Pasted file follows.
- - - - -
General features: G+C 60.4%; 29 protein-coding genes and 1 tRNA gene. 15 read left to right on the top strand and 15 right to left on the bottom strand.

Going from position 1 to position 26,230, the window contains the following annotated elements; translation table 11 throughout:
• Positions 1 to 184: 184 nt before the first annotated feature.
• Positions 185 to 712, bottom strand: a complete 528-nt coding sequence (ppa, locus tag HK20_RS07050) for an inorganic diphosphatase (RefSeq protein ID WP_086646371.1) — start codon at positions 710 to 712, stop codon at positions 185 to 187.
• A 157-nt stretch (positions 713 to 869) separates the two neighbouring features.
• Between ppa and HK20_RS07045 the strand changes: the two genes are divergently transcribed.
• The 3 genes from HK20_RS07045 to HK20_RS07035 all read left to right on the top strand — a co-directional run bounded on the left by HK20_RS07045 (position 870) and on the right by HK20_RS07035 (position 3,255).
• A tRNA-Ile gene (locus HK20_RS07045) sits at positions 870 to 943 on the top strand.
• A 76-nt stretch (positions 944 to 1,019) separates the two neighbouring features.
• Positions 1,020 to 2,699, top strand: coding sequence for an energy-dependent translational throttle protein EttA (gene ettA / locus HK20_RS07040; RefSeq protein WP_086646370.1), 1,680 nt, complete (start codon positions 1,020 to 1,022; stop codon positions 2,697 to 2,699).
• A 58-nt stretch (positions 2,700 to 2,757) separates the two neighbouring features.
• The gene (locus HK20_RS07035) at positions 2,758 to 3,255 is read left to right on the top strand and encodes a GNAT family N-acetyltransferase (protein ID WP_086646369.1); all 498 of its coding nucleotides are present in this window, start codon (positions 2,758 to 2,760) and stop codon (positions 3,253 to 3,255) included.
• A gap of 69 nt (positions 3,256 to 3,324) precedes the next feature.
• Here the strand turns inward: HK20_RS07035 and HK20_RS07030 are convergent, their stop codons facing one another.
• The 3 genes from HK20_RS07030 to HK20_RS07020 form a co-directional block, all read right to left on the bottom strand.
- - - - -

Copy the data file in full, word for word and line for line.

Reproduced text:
General features: G+C 60.4%; 29 protein-coding genes and 1 tRNA gene. 15 read left to right on the top strand and 15 right to left on the bottom strand.

Going from position 1 to position 26,230, the window contains the following annotated elements; translation table 11 throughout:
• Positions 1 to 184: 184 nt before the first annotated feature.
• Positions 185 to 712, bottom strand: a complete 528-nt coding sequence (ppa, locus tag HK20_RS07050) for an inorganic diphosphatase (RefSeq protein ID WP_086646371.1) — start codon at positions 710 to 712, stop codon at positions 185 to 187.
• A 157-nt stretch (positions 713 to 869) separates the two neighbouring features.
• Between ppa and HK20_RS07045 the strand changes: the two genes are divergently transcribed.
• The 3 genes from HK20_RS07045 to HK20_RS07035 all read left to right on the top strand — a co-directional run bounded on the left by HK20_RS07045 (position 870) and on the right by HK20_RS07035 (position 3,255).
• A tRNA-Ile gene (locus HK20_RS07045) sits at positions 870 to 943 on the top strand.
• A 76-nt stretch (positions 944 to 1,019) separates the two neighbouring features.
• Positions 1,020 to 2,699, top strand: coding sequence for an energy-dependent translational throttle protein EttA (gene ettA / locus HK20_RS07040; RefSeq protein WP_086646370.1), 1,680 nt, complete (start codon positions 1,020 to 1,022; stop codon positions 2,697 to 2,699).
• A 58-nt stretch (positions 2,700 to 2,757) separates the two neighbouring features.
• The gene (locus HK20_RS07035) at positions 2,758 to 3,255 is read left to right on the top strand and encodes a GNAT family N-acetyltransferase (protein ID WP_086646369.1); all 498 of its coding nucleotides are present in this window, start codon (positions 2,758 to 2,760) and stop codon (positions 3,253 to 3,255) included.
• A gap of 69 nt (positions 3,256 to 3,324) precedes the next feature.
• Here the strand turns inward: HK20_RS07035 and HK20_RS07030 are convergent, their stop codons facing one another.
• The 3 genes from HK20_RS07030 to HK20_RS07020 form a co-directional block, all read right to left on the bottom strand.